Below is the transcript of Mr Major’s speech to the European Democratic Union Conservative Party Leaders’ Conference, given on Thursday 12th September 1991.
Rt Hon John Major MP Thursday 12 September 1991 533/91
Extract from a speech by the Rt Hon John Major MP (Huntingdon), Leader of the Conservative Party and Prime Minister, to the European Democratic Union Conservative Party Leaders’ Conference:
Jacques Chirac and I met in London a few weeks ago. We talked, among other things, about the future of our continent. I valued that discussion. But neither of us could then foresee that within a matter of weeks, we would be witnesses to one of the most dramatic revolutions of the 20th Century.
I do not need to tell an audience in this city about the perils, as well as the opportunities, of revolution. This new revolution brings tremendous opportunities. But it brings uncertainties as well. And risks. They combine into a tremendous challenge, but it is not just to the people of the Soviet Union. It is also to the governments and peoples of the whole of Europe. It is about that challenge that I want to talk today.
For our parties of the centre right, the sudden and total collapse of Soviet Communism must be a special source of satisfaction. A dark and discredited ideology lies in ruins; rejected by the people it ensnared.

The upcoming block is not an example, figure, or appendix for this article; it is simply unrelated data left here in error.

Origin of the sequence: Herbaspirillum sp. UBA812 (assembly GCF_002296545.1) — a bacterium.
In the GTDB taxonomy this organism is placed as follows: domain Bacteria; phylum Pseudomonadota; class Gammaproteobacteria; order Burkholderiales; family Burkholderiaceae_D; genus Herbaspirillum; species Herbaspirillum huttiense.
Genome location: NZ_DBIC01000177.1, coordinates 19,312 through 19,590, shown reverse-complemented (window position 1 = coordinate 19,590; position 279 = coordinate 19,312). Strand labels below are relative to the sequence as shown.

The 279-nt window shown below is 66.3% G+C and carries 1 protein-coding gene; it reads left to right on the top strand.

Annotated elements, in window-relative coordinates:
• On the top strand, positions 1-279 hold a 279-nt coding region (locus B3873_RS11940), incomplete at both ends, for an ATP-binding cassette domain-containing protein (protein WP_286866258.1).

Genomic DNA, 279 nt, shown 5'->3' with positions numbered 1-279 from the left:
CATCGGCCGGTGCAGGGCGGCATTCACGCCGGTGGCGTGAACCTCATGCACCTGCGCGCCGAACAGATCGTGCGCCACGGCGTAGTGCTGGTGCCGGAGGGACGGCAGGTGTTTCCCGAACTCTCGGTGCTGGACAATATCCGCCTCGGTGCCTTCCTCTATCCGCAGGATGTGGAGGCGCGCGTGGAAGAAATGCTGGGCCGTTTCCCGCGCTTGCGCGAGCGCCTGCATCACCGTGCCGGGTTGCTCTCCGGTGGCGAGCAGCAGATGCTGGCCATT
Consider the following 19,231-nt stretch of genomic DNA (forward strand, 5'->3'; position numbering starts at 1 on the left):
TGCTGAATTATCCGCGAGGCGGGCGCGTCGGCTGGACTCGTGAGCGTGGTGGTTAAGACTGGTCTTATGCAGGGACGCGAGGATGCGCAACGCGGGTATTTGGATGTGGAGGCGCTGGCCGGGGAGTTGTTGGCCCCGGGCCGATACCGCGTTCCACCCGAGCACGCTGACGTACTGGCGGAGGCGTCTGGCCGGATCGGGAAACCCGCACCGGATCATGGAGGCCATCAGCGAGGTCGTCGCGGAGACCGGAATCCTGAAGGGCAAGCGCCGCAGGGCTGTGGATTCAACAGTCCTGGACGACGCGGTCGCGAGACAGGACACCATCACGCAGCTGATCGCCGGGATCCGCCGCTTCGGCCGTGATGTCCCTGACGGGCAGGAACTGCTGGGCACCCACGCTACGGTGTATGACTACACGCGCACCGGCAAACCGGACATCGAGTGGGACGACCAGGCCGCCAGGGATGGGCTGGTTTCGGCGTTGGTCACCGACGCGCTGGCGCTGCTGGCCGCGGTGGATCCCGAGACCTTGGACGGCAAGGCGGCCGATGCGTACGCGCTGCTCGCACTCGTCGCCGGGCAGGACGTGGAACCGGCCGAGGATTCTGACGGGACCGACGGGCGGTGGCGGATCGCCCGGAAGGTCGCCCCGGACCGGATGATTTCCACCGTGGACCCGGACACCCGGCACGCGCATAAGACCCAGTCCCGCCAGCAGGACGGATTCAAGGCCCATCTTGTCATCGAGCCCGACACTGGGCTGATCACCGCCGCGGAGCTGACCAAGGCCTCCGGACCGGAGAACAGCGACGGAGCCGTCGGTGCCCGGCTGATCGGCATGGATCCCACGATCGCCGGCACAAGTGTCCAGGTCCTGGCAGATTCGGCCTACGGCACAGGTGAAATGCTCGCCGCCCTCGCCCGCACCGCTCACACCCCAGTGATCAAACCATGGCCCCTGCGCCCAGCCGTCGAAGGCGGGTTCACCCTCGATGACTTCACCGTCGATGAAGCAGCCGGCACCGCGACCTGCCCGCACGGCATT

It was an ideology which promised power to the people; but it drained power from the people. It promised prosperity; but it brought poverty. It did not cherish initiative; it did crush all personal economic aspiration. It replaced the inventiveness of the human imagination with the mumbo-jumbo of Marxist doctrine. It lived by tyranny, oppression and lies. And even the failed coup epitomised one of its most striking characteristics: enormous incompetence, even in the pursuit of its own misbegotten objectives.
Brian Mulroney recently told me a story of a conversation with President Gorbachev during his visit to Canada. President Gorbachev asked: what was the secret of Canada’s success as a wheat producer? What did Canada have that the Soviet Union did not? The answer, Brian Mulroney said, was quite simple: the Canadian farmer worked, not for the party nor for the state but for himself and his family. Like farmers in all our countries, he was prepared to work from first light until after dark knowing that he could improve his lot and pass on something worthwhile to future generations. That was Canada’s ‘secret’.
It is to the enormous credit of President Gorbachev that he saw clearly the flaws and injustices in the Soviet system. Ultimately, Soviet Communism was doomed to collapse because its foundations were rotten. But it was sustained by repression. It was President Gorbachev’s decision to move from repression to reform which opened the doors to freedom. They have opened first to the people of Eastern and Central Europe and now to the people of the Soviet Union. For this act alone, his place in history is secure.
Today, there is no longer a Communist Party in the Soviet Union. It is an irony that while the Communist Party is actually banned in Russia, Communist parties survive in most of our countries. So where are they now going to look for their ideological lead? To Cuba, just as Soviet troops are starting to withdraw? Or China?